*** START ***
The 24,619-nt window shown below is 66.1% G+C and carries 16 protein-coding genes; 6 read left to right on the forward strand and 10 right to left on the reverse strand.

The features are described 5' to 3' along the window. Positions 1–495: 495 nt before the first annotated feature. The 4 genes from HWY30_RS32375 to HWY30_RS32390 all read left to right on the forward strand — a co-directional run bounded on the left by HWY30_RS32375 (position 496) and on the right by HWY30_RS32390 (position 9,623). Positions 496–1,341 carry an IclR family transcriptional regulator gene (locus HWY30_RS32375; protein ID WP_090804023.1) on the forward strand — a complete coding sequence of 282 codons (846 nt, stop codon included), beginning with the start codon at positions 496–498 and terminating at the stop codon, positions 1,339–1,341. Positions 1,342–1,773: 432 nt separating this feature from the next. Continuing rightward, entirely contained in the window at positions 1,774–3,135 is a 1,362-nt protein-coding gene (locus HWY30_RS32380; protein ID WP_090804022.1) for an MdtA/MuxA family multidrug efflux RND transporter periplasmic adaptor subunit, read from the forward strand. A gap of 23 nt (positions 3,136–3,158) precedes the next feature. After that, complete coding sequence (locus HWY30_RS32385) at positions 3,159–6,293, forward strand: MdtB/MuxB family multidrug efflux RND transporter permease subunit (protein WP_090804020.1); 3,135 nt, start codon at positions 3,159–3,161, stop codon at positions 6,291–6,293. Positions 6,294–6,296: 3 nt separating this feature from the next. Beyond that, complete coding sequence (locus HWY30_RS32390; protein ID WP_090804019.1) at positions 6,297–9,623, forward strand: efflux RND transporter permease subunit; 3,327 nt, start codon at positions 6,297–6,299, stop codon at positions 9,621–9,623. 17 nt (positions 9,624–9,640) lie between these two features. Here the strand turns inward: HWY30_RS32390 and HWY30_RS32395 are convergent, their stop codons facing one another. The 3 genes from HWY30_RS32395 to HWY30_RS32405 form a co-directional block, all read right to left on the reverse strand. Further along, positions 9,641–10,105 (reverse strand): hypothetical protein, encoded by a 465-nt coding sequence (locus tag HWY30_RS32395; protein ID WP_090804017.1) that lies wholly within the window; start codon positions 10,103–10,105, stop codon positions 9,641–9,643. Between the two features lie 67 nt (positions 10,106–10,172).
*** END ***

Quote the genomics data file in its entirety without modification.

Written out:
The 24,619-nt window shown below is 66.1% G+C and carries 16 protein-coding genes; 6 read left to right on the forward strand and 10 right to left on the reverse strand.

The features are described 5' to 3' along the window. Positions 1–495: 495 nt before the first annotated feature. The 4 genes from HWY30_RS32375 to HWY30_RS32390 all read left to right on the forward strand — a co-directional run bounded on the left by HWY30_RS32375 (position 496) and on the right by HWY30_RS32390 (position 9,623). Positions 496–1,341 carry an IclR family transcriptional regulator gene (locus HWY30_RS32375; protein ID WP_090804023.1) on the forward strand — a complete coding sequence of 282 codons (846 nt, stop codon included), beginning with the start codon at positions 496–498 and terminating at the stop codon, positions 1,339–1,341. Positions 1,342–1,773: 432 nt separating this feature from the next. Continuing rightward, entirely contained in the window at positions 1,774–3,135 is a 1,362-nt protein-coding gene (locus HWY30_RS32380; protein ID WP_090804022.1) for an MdtA/MuxA family multidrug efflux RND transporter periplasmic adaptor subunit, read from the forward strand. A gap of 23 nt (positions 3,136–3,158) precedes the next feature. After that, complete coding sequence (locus HWY30_RS32385) at positions 3,159–6,293, forward strand: MdtB/MuxB family multidrug efflux RND transporter permease subunit (protein WP_090804020.1); 3,135 nt, start codon at positions 3,159–3,161, stop codon at positions 6,291–6,293. Positions 6,294–6,296: 3 nt separating this feature from the next. Beyond that, complete coding sequence (locus HWY30_RS32390; protein ID WP_090804019.1) at positions 6,297–9,623, forward strand: efflux RND transporter permease subunit; 3,327 nt, start codon at positions 6,297–6,299, stop codon at positions 9,621–9,623. 17 nt (positions 9,624–9,640) lie between these two features. Here the strand turns inward: HWY30_RS32390 and HWY30_RS32395 are convergent, their stop codons facing one another. The 3 genes from HWY30_RS32395 to HWY30_RS32405 form a co-directional block, all read right to left on the reverse strand. Further along, positions 9,641–10,105 (reverse strand): hypothetical protein, encoded by a 465-nt coding sequence (locus tag HWY30_RS32395; protein ID WP_090804017.1) that lies wholly within the window; start codon positions 10,103–10,105, stop codon positions 9,641–9,643. Between the two features lie 67 nt (positions 10,106–10,172).